Start with The Aleph, then Dreamtigers.
I also recommend a four-cd set of recorded english-language lectures he gave.
Paul Andinach
80. anobium
The mention of Nicholas Fisk in the F thread has reminded me circuitously of Clare Bell, whose Ratha's Creature was adapted for CBS Storybreak (as was Fisk's Grinny).

I read the book itself some years later, and found it considerably more sophisticated and interesting than the half-hour children's TV adaptation. (Which is perhaps not surprising.)
81. orokusaki
Terry Brooks definitely will satisfy if you're looking for escapism. I find his style to be extremely accessible. Though, if you want really high fantasy (deeper world-building and character dev), he's not your author. I have all the current paperbacks of anything with Shannara in the title. No Landover novels on my bookshelf yet, though they're next on my list once I finish... other authors not starting with B. :) Brooks shouldn't be left off the list, IMO. Sword only makes sense as a start, or Wishsong if something more serious and darker is your interest.
David Levinson
82. DemetriosX
I don't know why this just occurred to me, but Ambrose Bierce deserves a mention here. He was a major contributor to early weird fiction. I believe he was the one who created both Hastur and Carcosa, which would later be merged into the Cthulhu mythos.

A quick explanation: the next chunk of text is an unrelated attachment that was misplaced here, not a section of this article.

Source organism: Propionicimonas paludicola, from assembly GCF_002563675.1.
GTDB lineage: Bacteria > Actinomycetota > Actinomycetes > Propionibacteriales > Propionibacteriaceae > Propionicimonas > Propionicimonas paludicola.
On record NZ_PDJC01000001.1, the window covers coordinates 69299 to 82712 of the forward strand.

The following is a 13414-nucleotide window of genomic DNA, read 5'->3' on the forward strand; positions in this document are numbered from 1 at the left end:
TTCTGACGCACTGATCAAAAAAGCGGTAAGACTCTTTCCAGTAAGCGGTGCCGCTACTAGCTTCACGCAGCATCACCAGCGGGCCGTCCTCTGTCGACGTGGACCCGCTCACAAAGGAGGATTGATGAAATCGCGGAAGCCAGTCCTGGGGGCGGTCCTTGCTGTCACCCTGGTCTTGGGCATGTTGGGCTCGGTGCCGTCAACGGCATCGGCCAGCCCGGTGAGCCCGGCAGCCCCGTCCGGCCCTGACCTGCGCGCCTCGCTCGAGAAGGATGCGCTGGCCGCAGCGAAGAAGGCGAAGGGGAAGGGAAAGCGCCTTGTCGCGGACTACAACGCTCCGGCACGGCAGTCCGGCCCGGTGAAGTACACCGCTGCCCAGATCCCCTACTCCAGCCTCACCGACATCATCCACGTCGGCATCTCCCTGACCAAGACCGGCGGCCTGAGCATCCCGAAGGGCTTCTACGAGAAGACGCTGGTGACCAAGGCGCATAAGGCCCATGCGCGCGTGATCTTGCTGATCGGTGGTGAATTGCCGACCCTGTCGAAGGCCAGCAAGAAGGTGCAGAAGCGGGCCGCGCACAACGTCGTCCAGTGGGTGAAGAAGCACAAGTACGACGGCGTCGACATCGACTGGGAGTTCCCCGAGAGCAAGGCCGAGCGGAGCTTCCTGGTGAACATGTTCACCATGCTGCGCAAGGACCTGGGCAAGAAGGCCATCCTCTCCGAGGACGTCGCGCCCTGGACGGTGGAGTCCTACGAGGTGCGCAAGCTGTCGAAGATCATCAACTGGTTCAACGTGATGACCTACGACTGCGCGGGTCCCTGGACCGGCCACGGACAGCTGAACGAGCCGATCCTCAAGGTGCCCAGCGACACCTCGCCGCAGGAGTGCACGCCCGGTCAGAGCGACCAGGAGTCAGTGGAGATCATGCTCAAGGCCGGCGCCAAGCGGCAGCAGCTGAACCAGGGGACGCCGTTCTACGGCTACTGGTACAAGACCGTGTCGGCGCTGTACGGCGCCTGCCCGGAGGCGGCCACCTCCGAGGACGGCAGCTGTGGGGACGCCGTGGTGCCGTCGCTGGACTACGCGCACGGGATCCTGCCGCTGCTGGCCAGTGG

His best known work is probably "An Occurrence at Owl Creek Bridge" and it is excellent, though out of the genre. For more genre-related works, try "Oil of Dog" or "An Inhabitant of Carcosa". Much of Bierce is available on-line.
Jeff Domer
83. jqueasy
For Terry Bisson; Numbers Don't Lie. Bears Discover Fire is great as is In The Upper Room.
JS Bangs
84. jaspax
An alternate recommendation for Carol Berg: The Song of the Beast. A standalone fantasy novel which may be easier to get into than a her trilogies.
Nancy Lebovitz
85. NancyLebovitz
Barrington J. Bayley-- I recommend The Garments of Caen-- it's got alien mind-controlling business suits. And communal insect intelligence. And the emotional effects of a culture where people spend all their time in space suits.
88. CathWren
Coming a little late to this but no one mentioned Mary Brown's The Unlikely Ones.
89. bard
Very late into this, but wanted to argue for starting Brust with The Phoenix Guard. A wonderful twist on the musketeer legend, and great fun.
mark tranter
90. antiloquax
I realise I am horribly late to this thread, but I have only just read my first Jo Walton (Among Others) which lead me here.

I would like to add to the mentions of Borges. I think the place to start is with the Penguin "Collected Fictions" (translated by Andrew Hurley).
Then, these stories are favourites (although I think it's all wonderful):
"Funes, his Memory"
"Pierre Menard, Author of the Quixote"
"The Lottery in Babylon"
"Borges and I"
Also read "The Analytical Language of John Wilkins" which is (sort of) an essay.

My other recommendation is The Fermata by Nicholson Baker. It's a very non-pc book about a man who can stop time and he uses this ability mainly for sexual purposes. It's very funny and the way Baker describes the fermata is brilliant (I think).